Daniel M. Berry
Cheriton School of Computer Science
University of Waterloo
Waterloo, ON, Canada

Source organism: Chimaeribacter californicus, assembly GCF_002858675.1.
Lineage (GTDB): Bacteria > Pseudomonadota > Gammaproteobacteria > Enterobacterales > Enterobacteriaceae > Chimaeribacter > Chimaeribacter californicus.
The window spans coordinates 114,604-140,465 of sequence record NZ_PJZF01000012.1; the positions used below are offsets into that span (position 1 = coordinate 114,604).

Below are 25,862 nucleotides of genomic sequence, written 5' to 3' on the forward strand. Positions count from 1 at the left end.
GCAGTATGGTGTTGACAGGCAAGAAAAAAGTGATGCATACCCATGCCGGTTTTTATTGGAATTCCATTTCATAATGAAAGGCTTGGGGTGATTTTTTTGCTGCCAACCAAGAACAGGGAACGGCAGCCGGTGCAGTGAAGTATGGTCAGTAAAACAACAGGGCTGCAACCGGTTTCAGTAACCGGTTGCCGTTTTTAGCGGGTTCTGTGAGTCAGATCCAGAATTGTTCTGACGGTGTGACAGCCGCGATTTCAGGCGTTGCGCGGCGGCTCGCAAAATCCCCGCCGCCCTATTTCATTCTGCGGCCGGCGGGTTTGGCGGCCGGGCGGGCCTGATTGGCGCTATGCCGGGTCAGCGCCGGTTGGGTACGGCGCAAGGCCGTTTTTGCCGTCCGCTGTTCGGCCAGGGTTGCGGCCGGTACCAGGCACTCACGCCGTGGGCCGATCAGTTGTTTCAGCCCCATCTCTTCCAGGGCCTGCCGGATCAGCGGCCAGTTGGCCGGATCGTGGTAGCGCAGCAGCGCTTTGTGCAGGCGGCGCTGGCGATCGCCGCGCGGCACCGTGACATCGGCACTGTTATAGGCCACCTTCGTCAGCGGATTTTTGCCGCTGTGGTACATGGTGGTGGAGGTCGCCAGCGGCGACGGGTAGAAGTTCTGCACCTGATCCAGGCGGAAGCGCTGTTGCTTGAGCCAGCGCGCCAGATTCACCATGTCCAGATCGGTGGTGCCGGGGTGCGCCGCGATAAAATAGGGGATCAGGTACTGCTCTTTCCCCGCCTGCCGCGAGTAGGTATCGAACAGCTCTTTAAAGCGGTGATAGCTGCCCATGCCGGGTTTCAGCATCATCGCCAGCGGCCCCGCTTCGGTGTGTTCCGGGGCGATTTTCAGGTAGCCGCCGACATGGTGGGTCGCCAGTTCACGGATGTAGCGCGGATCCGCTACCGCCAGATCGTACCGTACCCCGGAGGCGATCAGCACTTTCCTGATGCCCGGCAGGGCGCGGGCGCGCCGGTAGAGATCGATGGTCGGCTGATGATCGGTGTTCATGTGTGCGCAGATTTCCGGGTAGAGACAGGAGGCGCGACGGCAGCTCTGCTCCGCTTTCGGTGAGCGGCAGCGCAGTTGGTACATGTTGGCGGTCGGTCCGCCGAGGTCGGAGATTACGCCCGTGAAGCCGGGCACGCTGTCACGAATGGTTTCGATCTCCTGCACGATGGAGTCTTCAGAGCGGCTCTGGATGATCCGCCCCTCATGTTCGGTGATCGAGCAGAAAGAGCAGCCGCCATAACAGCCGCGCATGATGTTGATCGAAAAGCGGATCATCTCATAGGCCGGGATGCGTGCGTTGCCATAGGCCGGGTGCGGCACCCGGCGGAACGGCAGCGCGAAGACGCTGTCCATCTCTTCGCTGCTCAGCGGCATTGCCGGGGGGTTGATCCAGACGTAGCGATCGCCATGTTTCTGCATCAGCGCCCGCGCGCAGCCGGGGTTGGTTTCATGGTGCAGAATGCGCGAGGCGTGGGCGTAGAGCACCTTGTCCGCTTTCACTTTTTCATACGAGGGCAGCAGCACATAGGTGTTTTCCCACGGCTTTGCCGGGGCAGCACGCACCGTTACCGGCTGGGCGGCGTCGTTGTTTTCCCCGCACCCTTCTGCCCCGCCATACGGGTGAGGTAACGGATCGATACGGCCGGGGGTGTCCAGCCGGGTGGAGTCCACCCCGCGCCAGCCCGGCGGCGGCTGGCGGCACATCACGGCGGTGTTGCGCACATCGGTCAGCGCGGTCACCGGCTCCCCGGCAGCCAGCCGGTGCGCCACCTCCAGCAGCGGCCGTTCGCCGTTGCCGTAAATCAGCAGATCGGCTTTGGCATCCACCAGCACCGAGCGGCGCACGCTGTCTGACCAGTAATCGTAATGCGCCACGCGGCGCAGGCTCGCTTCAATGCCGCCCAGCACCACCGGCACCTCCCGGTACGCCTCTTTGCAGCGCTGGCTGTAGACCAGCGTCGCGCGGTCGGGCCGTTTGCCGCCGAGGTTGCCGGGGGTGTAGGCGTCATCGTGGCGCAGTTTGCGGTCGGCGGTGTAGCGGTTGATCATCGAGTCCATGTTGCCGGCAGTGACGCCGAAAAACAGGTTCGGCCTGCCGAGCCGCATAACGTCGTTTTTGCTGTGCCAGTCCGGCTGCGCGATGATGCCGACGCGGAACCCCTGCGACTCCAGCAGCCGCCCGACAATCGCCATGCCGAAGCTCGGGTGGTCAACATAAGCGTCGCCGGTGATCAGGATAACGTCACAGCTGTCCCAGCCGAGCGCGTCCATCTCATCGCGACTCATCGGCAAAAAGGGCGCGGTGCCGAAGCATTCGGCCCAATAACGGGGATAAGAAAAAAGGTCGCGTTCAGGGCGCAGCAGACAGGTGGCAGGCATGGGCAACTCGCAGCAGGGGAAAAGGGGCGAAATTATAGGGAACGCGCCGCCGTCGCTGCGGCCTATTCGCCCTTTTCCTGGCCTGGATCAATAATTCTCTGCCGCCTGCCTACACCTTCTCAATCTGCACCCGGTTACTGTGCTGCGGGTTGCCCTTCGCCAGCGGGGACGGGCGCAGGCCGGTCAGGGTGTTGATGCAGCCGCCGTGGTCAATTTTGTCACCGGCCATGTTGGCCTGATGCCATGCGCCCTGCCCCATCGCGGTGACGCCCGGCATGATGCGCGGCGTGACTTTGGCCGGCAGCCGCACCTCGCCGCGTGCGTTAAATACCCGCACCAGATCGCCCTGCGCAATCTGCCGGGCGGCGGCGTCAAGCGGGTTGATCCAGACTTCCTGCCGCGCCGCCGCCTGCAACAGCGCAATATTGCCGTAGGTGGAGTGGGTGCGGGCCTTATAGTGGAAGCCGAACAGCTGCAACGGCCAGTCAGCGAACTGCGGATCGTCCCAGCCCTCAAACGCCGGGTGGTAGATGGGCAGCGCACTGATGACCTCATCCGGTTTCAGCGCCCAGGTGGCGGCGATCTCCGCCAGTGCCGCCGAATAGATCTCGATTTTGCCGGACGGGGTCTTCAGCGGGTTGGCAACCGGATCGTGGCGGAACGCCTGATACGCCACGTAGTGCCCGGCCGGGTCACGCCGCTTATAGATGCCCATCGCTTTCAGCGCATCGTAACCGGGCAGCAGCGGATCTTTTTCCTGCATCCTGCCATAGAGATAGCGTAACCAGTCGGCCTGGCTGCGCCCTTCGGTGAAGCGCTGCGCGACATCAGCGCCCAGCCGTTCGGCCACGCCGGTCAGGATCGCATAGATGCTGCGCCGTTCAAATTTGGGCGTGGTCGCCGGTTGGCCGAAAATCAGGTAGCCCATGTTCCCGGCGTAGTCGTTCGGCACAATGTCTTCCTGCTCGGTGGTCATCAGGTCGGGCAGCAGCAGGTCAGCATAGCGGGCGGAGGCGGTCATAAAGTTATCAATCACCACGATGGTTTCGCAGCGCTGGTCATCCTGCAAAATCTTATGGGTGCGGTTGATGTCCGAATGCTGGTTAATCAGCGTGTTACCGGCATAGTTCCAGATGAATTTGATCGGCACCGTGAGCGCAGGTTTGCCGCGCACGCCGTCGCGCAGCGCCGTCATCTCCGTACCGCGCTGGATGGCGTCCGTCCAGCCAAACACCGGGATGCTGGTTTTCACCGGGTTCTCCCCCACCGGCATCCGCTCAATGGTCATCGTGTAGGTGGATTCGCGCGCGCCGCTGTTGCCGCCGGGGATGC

The first word in the Hebrew Genesis 1:1, as traditionally vocalized and pronounced, means literally ``In a beginning''. Regardless, tradition apparently has it meaning and translated as ``In the beginning''. The literal meaning is considered as contradicting what was believed to be reality, one creation from nothing, i.e., ex nihilo, by God. Consequently, Rashi, the noted medieval commentator, suggested a syntactic solution, based on mimicking the sentence structure of the second creation narrative in the second part of Genesis 2:4, which appears to imply one beginning, the beginning. This syntactic solution, however, requires a change from the traditional vocalization and pronunciation of the second word of Genesis. Upon close examination, the second creation narrative and Rashi's syntactic solution are shown to imply multiple creations as does the literal first creation narrative. This talk argues that we should accept the traditional, Masoretic vocalizations along with their literal meanings. It then explores some Biblical consequences of those literal meanings. The talk concludes with explorations of the relation of the literal meanings and modern cosmological science and of the implications of this relation on Judaism.